Roses? My daughter’s name is Sherry and she’s been a big help. Thank you.
Roses as in Coming Up Roses 🙂 And that’s lovely that your daughter’s been able to lend a hand too!
Oh my! I’m a little slow sometimes 🤪
No, it’s always a pain with these delayed exchanges! It’s so easy to lose the thread of the conversation.
My reading is totally random unless I get sucked into a book that, blessedly happens to be a series and then I’m totally obsessive about reading everything in that series and then hunting down anything that author has ever written. My phone currently sports a cover that says…”I was born with a reading list that I will never finish”. It really feels like it. I was torn, when that cover was gifted to me between thinking, “Drat! They’re onto me!” and ” Hmm, that is totally me.” I frequently feel like everything I read is really just a placeholder while I wait for favorite authors to put something new out. Like, ahem, snarky felines and patient human partners for instance 😉
I recently finished a series by Lindsay Buroker called “Death Before Dragons” that was a ton of fun. Not only a snarky heroine but an unintentionally snarky dragon. I giggled my way through it.
I also reread Garth Nix’s “Old Kingdom” series so I would be up to speed when the next book releases in November. I am ridiculously excited about it since I love that series so much and it seemed as though he was done with it 🙁 You might also like that series since it’s about people who are trained to keep the Dead from coming back into Life. I’ve read it many times and it still has the capacity to give me chills.
And since I too apparently am drawn to fantasy and urban fantasy which can sometimes be pretty grim, I also like books like Nancy Warren’s “Great Witches Baking Show” to lighten things up some.
Just a small example since I really like to read….a lot, so if I have a second of free time I have a book or a kindle in front of my face. Thank you for some new suggestions of authors to look into!
Ha, I resemble that phone cover strongly! I keep telling myself I won’t buy any new books, then the daily deals pop into my inbox, and I think, well, it’s only 99p … It’s a good thing I can’t actually see all the unread books piling up. They’d threaten the stability of the house, anyway.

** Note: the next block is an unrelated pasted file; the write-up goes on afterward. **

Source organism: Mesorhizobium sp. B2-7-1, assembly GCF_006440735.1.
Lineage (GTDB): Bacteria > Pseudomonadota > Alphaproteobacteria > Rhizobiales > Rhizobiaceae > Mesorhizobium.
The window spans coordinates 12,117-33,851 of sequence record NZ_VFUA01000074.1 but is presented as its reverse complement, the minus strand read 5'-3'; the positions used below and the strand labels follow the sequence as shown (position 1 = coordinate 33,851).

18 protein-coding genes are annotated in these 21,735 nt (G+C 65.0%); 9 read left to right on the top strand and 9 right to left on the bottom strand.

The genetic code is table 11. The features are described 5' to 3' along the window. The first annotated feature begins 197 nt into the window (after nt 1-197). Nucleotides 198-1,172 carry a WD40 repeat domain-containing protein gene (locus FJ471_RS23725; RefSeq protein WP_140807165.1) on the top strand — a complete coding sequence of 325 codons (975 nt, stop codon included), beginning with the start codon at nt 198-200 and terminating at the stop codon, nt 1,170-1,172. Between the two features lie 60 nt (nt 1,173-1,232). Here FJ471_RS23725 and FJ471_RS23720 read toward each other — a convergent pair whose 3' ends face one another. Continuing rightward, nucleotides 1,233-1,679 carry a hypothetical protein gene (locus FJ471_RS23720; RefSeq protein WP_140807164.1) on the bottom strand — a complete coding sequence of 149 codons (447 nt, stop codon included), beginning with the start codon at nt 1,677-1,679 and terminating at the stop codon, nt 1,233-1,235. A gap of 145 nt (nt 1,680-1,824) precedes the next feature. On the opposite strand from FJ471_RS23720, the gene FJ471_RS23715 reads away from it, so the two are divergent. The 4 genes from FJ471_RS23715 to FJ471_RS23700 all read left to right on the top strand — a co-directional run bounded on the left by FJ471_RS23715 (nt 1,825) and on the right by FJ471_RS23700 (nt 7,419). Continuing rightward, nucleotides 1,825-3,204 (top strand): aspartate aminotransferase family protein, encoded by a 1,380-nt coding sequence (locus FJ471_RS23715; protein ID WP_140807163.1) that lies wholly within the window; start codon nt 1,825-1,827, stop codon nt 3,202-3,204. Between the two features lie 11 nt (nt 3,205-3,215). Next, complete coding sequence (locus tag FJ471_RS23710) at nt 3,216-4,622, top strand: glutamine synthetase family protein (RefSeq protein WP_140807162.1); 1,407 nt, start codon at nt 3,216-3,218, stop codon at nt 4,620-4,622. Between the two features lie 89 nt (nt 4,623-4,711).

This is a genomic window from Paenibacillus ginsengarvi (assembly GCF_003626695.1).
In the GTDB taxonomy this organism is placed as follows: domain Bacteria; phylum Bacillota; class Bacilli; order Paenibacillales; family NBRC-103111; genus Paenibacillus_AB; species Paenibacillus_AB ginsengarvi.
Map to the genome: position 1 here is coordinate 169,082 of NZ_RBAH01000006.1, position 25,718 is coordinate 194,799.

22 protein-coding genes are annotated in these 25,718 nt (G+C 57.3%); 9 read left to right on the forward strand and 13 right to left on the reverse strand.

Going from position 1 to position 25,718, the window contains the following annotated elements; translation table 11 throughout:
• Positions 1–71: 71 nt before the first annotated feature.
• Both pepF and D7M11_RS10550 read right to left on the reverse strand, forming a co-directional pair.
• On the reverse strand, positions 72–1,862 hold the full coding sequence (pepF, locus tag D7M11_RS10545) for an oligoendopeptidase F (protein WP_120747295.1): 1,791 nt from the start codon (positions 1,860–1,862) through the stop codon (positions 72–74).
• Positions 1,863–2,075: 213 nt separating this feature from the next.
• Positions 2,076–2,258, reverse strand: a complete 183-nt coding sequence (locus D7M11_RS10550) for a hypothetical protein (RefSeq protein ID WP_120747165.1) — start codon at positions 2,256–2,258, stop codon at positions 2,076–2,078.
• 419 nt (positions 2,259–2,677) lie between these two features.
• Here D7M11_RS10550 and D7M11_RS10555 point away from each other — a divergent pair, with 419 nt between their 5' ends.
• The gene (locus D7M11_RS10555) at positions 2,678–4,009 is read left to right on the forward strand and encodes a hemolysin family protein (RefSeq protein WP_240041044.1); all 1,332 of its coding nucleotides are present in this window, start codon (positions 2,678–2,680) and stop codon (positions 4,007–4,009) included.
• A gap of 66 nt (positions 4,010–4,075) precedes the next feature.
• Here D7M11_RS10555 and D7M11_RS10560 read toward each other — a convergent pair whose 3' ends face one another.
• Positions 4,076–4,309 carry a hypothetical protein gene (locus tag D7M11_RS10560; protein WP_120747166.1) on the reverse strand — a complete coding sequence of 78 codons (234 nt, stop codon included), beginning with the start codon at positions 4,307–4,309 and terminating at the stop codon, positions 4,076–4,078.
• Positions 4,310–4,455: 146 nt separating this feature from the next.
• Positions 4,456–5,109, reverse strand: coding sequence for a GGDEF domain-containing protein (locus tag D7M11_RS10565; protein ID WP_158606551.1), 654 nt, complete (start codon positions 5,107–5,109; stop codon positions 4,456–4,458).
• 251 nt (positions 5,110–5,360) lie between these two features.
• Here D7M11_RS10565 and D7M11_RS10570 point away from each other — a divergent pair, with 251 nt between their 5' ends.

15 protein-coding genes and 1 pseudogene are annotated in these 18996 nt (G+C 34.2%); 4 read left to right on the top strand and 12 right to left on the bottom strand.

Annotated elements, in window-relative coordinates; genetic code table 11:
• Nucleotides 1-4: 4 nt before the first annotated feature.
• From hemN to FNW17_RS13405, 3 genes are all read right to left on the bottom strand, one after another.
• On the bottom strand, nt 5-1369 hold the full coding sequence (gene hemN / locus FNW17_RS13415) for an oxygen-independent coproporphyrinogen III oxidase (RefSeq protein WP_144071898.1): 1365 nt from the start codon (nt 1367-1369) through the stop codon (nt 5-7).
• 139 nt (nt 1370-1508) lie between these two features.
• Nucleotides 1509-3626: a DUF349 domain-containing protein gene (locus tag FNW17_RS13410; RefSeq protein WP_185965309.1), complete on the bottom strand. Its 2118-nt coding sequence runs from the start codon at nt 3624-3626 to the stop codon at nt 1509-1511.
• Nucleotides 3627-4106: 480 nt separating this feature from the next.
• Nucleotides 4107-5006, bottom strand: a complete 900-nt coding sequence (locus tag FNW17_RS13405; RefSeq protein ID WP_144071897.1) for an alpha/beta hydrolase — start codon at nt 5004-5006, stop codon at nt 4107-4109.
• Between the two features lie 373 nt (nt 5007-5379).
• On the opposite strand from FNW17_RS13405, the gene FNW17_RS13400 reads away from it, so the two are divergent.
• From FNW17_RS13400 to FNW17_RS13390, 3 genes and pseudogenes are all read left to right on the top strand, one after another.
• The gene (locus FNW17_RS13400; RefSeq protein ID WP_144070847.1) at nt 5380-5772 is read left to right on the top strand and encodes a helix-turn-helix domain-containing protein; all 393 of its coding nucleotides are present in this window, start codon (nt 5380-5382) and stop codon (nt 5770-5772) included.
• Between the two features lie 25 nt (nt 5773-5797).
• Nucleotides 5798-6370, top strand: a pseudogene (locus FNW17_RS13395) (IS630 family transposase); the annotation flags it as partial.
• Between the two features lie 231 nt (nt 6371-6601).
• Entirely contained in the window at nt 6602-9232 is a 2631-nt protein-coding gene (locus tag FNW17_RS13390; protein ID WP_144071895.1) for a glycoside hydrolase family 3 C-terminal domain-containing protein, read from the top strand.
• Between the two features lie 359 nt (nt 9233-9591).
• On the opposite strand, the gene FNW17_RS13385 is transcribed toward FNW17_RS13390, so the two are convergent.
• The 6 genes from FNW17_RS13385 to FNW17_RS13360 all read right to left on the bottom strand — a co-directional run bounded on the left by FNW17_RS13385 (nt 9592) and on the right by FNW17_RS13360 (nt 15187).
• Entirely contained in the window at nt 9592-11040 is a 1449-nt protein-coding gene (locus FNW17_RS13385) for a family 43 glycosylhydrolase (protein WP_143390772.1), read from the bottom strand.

And I really likes Death Before Dragons! I’ve read the first three (I think?), and it’s another one I want to go back to. I haven’t connected with all her books, but her writing’s always reliable. And she’s so prolific! I need to find out what brand of coffee she drinks and make the conversion from tea. My rate of snarky cat output is painfully slow 😉
I must try some Garth Nix, too. I have The Left-Handed Booksellers of London in my kindle somewhere, which sounded really fun! And my pleasure on the book recommendations – thank you for yours, in return!
I don’t plan my reading. I read mostly mysteries, and historical mysteries. One of my favorite authors is Juliet Blackwell. Both series ,Haunted Home
Renovation, and her Witchcraft mysteries. Cathy
I haven’t read any of hers – that’s another one for the list! And I’m glad I’m not the only one tackling my reading plan-less… 😉
“Scales and Sensibility” by Stephanie Burgis. First in a new series about an AU similar to Regency England, but where pet dragons are status symbols for well-bred young ladies. Dragons are little understood in this world, and clearly we are going to learn more about their true nature and abilities in future installments of the series. Quite an enjoyable read!
Oh, I like the sound of that! Someone else mentioned it the other day, too, so it’s obviously a sign that I need Regency-era dragons in my life 😉 Have you read A Natural History of Dragons by Marie Brennan? Not the same set-up, but it’s told in a wonderful memoir style by a retired dragon naturalist of the Victorian era. It was most fun!
Just took a look at the Marie Brennan series, and it looks very intriguing! I gulped just a bit over the price of the Kindle editions (because I am a cheapskate, and I have just piles and drifts of unread books already on my Kindle). I visited a couple apps that have associations with my local library, and I can borrow audio editions of this series for free, but not ebooks. I may try the first one out as an audiobook! Thanks for the suggestion!
Oof, yes – the price of some ebooks really does make the bank balance quail! I think I picked the first one up on sale, and have yet to read the others – probably for that exact reason! That’s great news on the audiobook, though – I hope you enjoy it!